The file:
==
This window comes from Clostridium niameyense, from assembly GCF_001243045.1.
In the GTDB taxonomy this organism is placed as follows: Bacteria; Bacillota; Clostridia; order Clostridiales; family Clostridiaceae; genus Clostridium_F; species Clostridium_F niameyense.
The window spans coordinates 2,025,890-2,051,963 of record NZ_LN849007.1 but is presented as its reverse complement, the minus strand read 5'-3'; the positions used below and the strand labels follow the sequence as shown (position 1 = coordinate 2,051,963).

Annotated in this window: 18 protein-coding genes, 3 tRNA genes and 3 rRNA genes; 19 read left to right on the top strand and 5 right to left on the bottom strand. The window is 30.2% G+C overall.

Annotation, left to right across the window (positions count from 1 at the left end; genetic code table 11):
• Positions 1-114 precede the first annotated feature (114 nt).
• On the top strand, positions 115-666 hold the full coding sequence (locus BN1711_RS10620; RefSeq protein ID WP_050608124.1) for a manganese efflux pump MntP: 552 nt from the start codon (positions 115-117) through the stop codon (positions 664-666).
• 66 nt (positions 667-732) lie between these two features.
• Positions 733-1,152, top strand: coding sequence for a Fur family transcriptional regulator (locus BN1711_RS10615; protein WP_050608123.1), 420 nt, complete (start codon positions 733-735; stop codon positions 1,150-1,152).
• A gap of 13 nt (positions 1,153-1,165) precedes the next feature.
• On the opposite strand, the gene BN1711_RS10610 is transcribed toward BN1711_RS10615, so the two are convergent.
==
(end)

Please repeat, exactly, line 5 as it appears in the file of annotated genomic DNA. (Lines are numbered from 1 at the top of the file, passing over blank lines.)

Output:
Annotation, left to right across the window (positions count from 1 at the left end; genetic code table 11):